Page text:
Hidramed hopes its non-adhesive dressing idea will stick
Wound dressing system is designed for patients with HS, a debilitating skin condition
Suzanne Moloney, founder of Hidramed Solutions: “Our product enables patients to change a dressing quickly and easily – in less than 30 seconds – and, most importantly, without any adhesive skin contact”
In 2018 Suzanne Moloney was accepted onto the BioExcel medtech accelerator at NUI Galway. To the outside world this might not seem like a big deal, but for Moloney it was the breakthrough that fast-tracked the development of her innovative wound dressing system from an idea into a fledgling business about to launch its first product.
Moloney is a former chef who set up Hidramed Solutions in April 2016 to design user-friendly dressings aimed at those dealing with chronic wounds. Specifically, she wanted to help people living with the debilitating skin condition Hidradenitis suppurativa (HS). HS affects about 1 per cent of the population, including Moloney herself, and inadequate dressings are a major source of frustration for sufferers.
“HS causes lesions of the skin, particularly in the armpit, thigh and groin, that require regular dressing, but current solutions are not fit for purpose as they leak, move and fall off. On top of this the constant application and removal of adhesive-backed dressings further damages the already extremely painful skin causing high levels of patient distress,” Moloney says.
“HS wound care has a big impact on a patient’s life as the routine is painful, stressful and difficult to manage,” she adds. “HS patients miss on average three days a month from work and have a higher risk of developing anxiety, depression and becoming isolated. Our product enables patients to change a dressing quickly and easily – in less than 30 seconds – and, most importantly, without any adhesive skin contact. It is also secure so patients no longer have to worry about leaks or lost dressings.”
The product is patent pending, so Moloney is keeping the detail under wraps for now. She is fully aware that a patent can’t guarantee her product won’t attract copycats, but she plans on making the most of her first-mover advantage and is open to the possibility of co-operation rather than conflict with existing manufacturers.
The dressings will sell under the HidraWear AX brand and will be priced at similar points to existing products on the market
Moloney says participating in the accelerator, coupled with the support she received from the Health Innovation Hub at UCC, was a game-changer for her company. “I ran my own business but in a different area, so the programme brought me up to speed about the medical devices market, about managing the financial elements of the project and about the clinical, regulatory, legal and IP pathways that lay ahead,” she says. “Conan Cavanagh recently joined me as COO and we are pushing hard to get our first product to market. We are producing a class 1 medical device which carries the lowest regulatory burden, so we can move quite quickly.”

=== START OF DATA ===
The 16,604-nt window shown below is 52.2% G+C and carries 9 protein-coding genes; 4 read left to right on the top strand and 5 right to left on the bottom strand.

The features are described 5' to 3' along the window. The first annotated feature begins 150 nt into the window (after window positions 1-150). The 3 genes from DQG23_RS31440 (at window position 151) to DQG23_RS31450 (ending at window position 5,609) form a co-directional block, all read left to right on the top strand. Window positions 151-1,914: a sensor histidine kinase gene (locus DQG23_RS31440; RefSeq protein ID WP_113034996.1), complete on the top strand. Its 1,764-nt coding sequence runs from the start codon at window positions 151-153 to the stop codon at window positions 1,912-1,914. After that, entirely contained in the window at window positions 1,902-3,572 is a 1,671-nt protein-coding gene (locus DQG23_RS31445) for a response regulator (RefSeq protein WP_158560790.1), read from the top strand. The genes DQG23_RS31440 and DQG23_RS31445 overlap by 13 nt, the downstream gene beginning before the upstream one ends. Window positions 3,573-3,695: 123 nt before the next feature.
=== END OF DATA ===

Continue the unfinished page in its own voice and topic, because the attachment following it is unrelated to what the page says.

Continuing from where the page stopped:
Hidramed’s first dressing, (for the armpit), will be launched in Q3 of 2019, with a suite of other products to follow which will extend the company’s reach beyond HS. The dressings will sell under the HidraWear AX brand and will be priced at similar points to existing products on the market. Standard dressings will cost about €1 each, with more advanced dressings costing about €2.50. The company is currently in discussion with potential manufacturers.
Between grant aid from BioExcel and Enterprise Ireland and cash prizes from several competitions, Hidramed has been working with a development budget of around €150,000. The company is now looking to raise around €1m to make key hires, launch its first product and accelerate the development of the rest of its pipeline.
The company will sell to healthcare providers and directly to the public, which is a route not usually travelled by medical device companies. However, Moloney is determined that people should be able to get the dressings without a prescription or visiting a wound clinic, as “most patients are spending out of pocket already”, she says. “We believe our product has the potential to become the dressing of choice for the many people with adhesive sensitivity and has the potential to greatly disrupt the generic wound pad and dressings market.”